Turbulent planar mixing layers of varying compressibility levels have been studied experimentally via flow visualization techniques, pressure measurements, and stereoscopic particle image velocimetry. The experiments were conducted for five different convective Mach numbers (Mc 0.19, 0.38, 0.55, 0.69, and 0.88). For each case, inflow conditions were thoroughly documented with planar particle image velocimetry. Results indicate that the incoming boundary layers are thin (less than or equal to 9% of channel height) and fully developed. Schlieren and Mie scattering images show that for increased levels of compressibility the large-scale turbulent structures are less organized, and the Brown–Roshko rollers that are dominant in the incompressible case are not found. Three-component velocity measurements made on the spanwise-central plane (z 0) via stereo particle image velocimetry confirm the reduction in the normalized growth rate with increasing Mc that has been agreed upon widely. Turbulence statistics results show that the peak (normalized) streamwise normal kinematic Reynolds stress remains constant, while the spanwise normal, transverse normal, and primary shear kinematic Reynolds stress peak values all decrease with increasing Mc . In addition, knowledge of all three normal stress components allows for the calculation of the full Reynolds stress anisotropy tensor, a novel result for compressible mixing layer experiments. Each anisotropy component remains constant across the shear layer center. As compressibility in the mixing layer increases, the streamwise normal stress anisotropy increases, transverse and spanwise normal stress anisotropies decrease, and the shear stress anisotropy remains constant. Conversely, the Reynolds stress correlation coefficient remains constant across all Mc cases at approximately 0.47.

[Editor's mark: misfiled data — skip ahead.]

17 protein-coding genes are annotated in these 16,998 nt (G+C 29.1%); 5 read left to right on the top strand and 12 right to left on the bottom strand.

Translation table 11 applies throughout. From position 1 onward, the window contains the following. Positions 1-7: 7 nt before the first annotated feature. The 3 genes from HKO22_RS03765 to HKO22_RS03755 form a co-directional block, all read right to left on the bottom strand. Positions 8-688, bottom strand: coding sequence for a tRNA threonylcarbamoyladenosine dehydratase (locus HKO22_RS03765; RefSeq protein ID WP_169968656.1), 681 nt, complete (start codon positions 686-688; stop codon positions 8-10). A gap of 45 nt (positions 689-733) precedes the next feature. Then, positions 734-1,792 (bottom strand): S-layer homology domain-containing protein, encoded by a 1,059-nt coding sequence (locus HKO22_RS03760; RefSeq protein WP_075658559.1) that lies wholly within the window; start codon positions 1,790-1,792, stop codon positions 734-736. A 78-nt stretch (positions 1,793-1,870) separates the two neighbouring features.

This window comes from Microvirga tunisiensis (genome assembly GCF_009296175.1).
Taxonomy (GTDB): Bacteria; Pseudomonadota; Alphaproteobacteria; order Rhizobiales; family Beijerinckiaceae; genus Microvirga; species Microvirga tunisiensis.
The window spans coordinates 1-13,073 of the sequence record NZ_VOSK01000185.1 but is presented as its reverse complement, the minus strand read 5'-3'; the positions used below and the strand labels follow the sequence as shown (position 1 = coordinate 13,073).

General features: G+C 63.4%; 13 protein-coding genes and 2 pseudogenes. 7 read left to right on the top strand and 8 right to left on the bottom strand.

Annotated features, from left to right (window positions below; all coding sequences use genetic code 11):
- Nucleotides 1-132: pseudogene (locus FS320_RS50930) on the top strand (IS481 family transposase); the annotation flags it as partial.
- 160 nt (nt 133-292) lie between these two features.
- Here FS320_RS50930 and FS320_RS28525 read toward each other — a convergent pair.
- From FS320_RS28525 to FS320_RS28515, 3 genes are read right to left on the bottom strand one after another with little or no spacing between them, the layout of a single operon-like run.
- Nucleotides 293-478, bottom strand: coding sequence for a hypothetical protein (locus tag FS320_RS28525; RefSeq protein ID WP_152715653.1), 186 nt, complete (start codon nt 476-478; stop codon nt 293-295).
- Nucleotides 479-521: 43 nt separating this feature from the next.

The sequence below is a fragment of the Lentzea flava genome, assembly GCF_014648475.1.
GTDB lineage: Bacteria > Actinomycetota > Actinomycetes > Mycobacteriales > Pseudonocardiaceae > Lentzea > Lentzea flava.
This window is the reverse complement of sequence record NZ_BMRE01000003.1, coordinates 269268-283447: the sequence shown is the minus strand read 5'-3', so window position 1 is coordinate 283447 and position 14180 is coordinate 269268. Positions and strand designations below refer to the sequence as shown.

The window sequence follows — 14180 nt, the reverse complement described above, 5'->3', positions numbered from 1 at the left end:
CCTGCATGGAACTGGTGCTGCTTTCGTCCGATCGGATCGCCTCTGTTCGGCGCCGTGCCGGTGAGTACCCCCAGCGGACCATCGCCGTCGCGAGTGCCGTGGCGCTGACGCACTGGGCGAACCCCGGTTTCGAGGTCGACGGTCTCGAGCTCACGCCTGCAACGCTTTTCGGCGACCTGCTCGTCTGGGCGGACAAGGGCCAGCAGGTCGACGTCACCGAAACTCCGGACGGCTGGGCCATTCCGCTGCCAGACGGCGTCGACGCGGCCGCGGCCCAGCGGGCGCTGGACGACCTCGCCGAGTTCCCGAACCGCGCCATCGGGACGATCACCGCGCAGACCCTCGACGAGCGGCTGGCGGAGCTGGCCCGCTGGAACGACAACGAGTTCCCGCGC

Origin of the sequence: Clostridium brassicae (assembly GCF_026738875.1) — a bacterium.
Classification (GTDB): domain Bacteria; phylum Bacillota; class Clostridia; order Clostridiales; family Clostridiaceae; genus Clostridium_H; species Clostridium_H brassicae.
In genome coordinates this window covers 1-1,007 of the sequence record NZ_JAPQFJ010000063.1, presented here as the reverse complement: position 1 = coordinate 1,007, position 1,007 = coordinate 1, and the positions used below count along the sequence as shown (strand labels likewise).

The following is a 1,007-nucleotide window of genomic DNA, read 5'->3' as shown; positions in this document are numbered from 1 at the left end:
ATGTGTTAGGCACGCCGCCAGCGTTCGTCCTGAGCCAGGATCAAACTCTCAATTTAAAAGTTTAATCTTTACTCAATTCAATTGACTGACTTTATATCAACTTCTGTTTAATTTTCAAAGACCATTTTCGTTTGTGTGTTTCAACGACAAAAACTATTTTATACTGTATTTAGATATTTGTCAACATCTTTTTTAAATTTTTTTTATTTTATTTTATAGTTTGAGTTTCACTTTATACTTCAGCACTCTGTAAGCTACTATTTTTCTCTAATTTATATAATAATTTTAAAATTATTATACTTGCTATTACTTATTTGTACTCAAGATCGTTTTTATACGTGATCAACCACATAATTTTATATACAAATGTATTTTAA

ASJC Scopus subject areas
- Aerospace Engineering